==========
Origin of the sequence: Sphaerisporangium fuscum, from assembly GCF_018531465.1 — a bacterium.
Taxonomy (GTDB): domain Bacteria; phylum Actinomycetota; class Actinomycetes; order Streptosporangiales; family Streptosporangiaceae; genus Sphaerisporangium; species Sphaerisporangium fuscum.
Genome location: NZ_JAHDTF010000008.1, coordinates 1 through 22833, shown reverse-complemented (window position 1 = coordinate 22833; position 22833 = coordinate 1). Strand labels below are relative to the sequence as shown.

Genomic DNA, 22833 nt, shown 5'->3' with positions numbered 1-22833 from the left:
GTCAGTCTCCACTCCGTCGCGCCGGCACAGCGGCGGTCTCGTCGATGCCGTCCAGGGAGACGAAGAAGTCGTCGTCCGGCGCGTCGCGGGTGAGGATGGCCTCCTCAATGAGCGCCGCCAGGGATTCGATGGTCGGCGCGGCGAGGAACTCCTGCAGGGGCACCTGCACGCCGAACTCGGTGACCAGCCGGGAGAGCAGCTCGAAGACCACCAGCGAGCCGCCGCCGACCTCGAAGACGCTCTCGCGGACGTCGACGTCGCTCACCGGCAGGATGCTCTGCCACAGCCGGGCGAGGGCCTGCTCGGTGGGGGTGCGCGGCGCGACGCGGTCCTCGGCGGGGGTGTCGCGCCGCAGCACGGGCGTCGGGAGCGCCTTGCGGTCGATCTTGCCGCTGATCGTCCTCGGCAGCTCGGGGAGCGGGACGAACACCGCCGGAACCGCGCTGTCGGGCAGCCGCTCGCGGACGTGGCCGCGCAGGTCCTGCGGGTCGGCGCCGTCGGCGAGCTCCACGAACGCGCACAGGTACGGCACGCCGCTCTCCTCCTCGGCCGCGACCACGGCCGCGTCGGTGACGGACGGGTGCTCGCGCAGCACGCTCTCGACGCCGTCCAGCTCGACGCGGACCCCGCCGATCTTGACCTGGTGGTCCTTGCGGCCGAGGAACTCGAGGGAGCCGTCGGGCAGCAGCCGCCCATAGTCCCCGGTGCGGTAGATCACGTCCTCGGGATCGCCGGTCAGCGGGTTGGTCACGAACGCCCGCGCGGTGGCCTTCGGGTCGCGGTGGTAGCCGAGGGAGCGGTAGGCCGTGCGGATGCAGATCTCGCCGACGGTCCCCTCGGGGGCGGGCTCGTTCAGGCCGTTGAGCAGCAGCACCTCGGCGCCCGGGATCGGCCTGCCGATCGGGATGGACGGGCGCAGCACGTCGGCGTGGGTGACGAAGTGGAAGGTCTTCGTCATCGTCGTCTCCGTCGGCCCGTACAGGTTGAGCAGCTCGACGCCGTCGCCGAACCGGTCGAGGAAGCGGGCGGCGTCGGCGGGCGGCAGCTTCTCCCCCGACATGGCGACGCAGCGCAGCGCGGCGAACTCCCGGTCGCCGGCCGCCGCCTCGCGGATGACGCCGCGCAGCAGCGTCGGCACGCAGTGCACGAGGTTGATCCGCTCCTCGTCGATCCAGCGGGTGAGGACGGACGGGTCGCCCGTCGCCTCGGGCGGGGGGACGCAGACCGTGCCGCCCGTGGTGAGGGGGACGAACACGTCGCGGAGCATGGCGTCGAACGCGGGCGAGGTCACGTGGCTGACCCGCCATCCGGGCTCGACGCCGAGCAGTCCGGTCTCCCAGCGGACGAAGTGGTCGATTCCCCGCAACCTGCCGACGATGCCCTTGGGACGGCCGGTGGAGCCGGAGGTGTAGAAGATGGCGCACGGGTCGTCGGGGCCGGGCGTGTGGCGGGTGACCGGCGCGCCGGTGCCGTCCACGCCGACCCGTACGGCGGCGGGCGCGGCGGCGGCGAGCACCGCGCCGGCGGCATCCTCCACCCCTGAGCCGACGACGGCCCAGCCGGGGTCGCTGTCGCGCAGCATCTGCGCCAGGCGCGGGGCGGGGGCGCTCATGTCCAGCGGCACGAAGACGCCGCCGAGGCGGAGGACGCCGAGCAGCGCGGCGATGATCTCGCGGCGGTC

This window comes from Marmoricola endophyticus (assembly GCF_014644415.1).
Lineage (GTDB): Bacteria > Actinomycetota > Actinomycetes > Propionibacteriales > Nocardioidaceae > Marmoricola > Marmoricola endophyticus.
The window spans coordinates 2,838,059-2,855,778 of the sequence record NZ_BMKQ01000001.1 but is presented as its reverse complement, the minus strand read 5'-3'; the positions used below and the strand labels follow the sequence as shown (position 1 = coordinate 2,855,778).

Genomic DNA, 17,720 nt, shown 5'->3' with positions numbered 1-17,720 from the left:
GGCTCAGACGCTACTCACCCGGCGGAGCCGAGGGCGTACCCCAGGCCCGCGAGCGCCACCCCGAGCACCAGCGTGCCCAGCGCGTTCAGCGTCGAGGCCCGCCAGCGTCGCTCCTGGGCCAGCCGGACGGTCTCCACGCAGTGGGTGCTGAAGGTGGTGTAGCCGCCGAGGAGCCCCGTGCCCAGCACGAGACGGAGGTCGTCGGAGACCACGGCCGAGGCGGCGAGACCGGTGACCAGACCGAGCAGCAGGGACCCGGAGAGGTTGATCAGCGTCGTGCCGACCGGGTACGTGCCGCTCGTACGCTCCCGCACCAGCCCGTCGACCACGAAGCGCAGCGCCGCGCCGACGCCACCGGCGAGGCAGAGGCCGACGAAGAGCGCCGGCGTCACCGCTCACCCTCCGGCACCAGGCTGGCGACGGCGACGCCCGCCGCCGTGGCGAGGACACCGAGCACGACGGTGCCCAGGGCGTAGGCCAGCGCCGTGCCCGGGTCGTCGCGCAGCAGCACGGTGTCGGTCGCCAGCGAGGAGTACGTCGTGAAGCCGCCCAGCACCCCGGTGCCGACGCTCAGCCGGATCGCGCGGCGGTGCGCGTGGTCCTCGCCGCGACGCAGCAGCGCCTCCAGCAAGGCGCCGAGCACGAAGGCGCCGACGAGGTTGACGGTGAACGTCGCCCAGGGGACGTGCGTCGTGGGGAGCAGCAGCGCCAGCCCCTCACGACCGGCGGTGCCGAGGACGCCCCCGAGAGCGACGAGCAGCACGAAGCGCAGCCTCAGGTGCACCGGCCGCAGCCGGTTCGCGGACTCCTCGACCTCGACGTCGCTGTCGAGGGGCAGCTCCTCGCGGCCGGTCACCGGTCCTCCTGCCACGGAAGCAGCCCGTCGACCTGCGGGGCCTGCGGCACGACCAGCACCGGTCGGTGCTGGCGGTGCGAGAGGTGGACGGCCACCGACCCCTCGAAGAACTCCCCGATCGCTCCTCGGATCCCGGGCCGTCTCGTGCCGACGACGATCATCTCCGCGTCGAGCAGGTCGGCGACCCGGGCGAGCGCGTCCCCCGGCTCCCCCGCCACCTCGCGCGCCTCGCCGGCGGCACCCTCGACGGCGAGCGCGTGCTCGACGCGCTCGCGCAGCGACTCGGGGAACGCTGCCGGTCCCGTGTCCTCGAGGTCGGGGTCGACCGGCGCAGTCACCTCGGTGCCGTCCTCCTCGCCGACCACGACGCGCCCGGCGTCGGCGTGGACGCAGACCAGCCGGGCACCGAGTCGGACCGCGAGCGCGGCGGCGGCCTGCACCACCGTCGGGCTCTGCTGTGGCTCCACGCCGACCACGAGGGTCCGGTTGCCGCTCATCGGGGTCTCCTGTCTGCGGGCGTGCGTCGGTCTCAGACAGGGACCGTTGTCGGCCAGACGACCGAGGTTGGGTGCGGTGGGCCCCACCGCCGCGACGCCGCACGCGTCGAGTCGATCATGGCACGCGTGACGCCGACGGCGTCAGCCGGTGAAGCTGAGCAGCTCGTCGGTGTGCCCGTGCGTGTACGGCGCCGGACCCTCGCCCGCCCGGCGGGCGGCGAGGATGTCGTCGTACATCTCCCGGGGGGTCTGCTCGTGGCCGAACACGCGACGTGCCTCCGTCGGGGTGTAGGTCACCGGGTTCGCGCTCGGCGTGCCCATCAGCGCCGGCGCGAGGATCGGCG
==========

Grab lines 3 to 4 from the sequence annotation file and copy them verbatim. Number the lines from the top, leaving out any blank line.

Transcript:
Genome location: NZ_JAHDTF010000008.1, coordinates 1 through 22833, shown reverse-complemented (window position 1 = coordinate 22833; position 22833 = coordinate 1). Strand labels below are relative to the sequence as shown.

Genomic DNA, 22833 nt, shown 5'->3' with positions numbered 1-22833 from the left: